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"Verboten" - Modern Warfare 2 (US), Left4Dead 2 (EU)
by Alex Covic on 12/01/09 08:10:00 am   Featured Blogs

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The following blog post, unless otherwise noted, was written by a member of Gamasutra’s community.
The thoughts and opinions expressed are those of the writer and not Gamasutra or its parent company.

 

As German PC Games (Computec Media) reports today, the US version of Infinity Ward's "Modern Warfare 2" and the European version of Valve's "Left4Dead 2" is on the index list in Germany, thanks to the BPjM the ("Federal Department for Media Harmful to Young Persons").

On their Website they write "Our task is to protect children and adolescents in Germany from any media which might contain harmful or dangerous contents. This work is authorized by the "Youth Protection Law" (Jugendschutzgesetz - JuSchG)".

2 more examples why publishers and game developers have to be cautious if they want to sell their triple A titles in Germany. A country with a population of 82 million, spending over US$ 1 billion in 2008 on video games (probably even more). 

The "German Versions" of "Modern Warfare 2" and "Left4Dead 2" are not affected by this semi-legal institution. Titles like Resident Evil 5 or Grand Theft Auto 4 on the otherhand passed their inconsistent rating system. 

The ESRB/PEGI like BPjM rating allows these games still to be sold under the desk - literally. Importing these games via US/UK is possible. Downloading US/UK versions via (legal) digital download services like Steam or direct2drive is prohibited by law. Ordering the titles on Amazon UK or elsewhere is possible, but the majority of Germans still do not use creditcards, and/or are reluctant to give away their creditcard number online.

Meanwhile the piracy rate in Germany is amongst the Top 10 worldwide (sorry, have no real numbers on that one, but I guess you can find news on that too). Many potential customers don't buy what they don't see, they don't see what they don't know, because it is also risky to mention the censored titles in any print media. A District Attorney could find the newspaper or magazine "propagating a censored title" which is a felony and would by law be able to confiscate all issues of that magazine i.e. for writing about it (No joke. Happend in past years. Ask your German video game magazine journalist).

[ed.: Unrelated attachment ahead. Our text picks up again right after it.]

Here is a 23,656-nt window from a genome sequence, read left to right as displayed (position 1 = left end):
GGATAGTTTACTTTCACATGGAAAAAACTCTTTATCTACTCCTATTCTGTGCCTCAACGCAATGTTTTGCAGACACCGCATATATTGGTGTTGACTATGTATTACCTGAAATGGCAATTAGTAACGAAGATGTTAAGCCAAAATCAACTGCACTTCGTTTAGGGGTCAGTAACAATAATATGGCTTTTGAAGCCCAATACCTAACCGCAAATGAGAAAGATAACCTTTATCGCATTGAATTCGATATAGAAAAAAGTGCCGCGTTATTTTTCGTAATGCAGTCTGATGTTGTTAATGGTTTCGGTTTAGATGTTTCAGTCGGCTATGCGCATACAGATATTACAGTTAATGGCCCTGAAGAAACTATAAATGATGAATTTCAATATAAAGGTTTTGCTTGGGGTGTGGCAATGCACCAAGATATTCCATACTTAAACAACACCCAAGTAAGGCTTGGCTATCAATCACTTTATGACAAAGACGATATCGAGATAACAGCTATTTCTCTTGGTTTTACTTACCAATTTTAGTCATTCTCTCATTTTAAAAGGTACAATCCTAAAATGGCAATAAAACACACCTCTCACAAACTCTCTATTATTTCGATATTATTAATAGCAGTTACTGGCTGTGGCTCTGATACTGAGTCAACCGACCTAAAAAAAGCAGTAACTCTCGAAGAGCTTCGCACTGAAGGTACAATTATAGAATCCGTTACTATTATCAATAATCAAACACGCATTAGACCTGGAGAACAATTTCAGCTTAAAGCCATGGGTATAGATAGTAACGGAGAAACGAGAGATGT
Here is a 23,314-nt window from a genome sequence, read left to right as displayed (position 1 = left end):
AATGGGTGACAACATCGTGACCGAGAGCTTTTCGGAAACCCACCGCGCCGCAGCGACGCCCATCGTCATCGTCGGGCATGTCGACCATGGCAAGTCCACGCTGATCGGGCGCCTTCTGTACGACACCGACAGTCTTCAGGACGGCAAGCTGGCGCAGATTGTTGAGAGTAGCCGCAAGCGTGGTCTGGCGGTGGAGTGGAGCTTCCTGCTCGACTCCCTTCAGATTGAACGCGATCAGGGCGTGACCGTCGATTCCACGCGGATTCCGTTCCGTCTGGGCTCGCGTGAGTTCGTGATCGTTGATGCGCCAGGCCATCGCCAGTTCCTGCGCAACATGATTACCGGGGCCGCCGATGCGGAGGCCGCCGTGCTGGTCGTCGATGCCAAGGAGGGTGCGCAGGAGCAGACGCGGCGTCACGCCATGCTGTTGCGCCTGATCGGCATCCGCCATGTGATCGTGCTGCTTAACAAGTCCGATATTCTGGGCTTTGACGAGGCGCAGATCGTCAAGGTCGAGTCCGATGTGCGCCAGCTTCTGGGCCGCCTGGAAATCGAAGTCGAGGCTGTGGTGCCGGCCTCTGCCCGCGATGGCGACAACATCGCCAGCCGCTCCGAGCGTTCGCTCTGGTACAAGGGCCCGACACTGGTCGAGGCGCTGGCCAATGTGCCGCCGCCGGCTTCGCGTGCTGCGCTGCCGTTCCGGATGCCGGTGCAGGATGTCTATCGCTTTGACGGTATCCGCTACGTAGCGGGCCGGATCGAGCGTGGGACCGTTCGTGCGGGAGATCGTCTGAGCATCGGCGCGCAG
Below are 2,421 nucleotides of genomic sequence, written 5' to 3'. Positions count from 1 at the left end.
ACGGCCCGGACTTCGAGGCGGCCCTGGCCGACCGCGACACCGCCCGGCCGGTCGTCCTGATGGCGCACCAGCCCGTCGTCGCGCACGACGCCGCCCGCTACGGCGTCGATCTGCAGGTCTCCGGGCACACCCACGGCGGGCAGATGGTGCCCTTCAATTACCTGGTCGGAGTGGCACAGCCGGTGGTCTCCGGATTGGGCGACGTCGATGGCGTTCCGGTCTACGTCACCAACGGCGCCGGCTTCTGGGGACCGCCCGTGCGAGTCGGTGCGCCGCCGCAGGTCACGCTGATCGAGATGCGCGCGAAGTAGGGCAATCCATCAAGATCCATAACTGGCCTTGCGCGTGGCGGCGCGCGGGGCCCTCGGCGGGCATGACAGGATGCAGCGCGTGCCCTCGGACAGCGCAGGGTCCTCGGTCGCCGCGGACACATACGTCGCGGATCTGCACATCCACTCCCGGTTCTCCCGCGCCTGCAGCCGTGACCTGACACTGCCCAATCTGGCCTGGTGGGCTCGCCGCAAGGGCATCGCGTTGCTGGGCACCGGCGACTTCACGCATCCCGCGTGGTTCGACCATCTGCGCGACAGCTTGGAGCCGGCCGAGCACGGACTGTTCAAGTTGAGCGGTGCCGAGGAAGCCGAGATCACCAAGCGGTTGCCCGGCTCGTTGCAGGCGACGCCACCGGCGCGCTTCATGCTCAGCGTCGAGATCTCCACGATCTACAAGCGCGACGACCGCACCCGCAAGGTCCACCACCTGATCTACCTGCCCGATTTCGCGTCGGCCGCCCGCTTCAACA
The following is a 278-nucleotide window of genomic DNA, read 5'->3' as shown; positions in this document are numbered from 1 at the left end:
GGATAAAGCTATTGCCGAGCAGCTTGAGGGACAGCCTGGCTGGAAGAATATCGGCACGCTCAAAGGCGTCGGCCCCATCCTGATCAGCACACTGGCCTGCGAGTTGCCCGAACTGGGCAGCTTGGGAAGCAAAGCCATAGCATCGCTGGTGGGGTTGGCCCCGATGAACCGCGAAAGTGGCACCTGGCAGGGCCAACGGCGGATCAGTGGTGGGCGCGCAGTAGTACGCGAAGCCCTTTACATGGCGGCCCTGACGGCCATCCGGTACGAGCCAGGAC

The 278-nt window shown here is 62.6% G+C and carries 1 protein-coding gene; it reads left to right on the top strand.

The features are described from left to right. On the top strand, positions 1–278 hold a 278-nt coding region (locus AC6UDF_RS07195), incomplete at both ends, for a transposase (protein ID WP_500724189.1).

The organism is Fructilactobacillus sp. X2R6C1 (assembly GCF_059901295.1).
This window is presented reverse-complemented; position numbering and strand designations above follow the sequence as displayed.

"Freedom of Speech" is in the German constitution too, but seems to have no meaning when it comes to political agendas and heavy lobbying by christian rights groups and similar organizations, who see their perks and highly subsidized (by the government/tax payers) workplaces under threat of a more liberal, democratic society, that puts parenting back in the legal hands of parents alone.

Politicians and parts of the society not only have a bigger lobby than German video game fans and publishers, but are also in this semi-legal "Federal Department"(the members in this commission are not elected but appointed by the church, lobbies and the state government).

Recent censorship attempts by the last German government led to the creation of a German variant of the Pirate Party. They attract young people and are fighting against federal government laws concerning the internet and privacy. They gained 2.0% of the total votes in the general election 2009.

As long as publishers are still making tons of money during an economic crisis in a rather fiscally stable country like Germany, there seems to be no interest in supporting their own lobby group BITCOM e.V "German Association for Information Technology, Telecommunications and New Media" for pushing a more positive picture of video games and the video game industry as a whole.

 [sorry for typos and the not so slick lingo. I am no native english speaker and not a journalist.]


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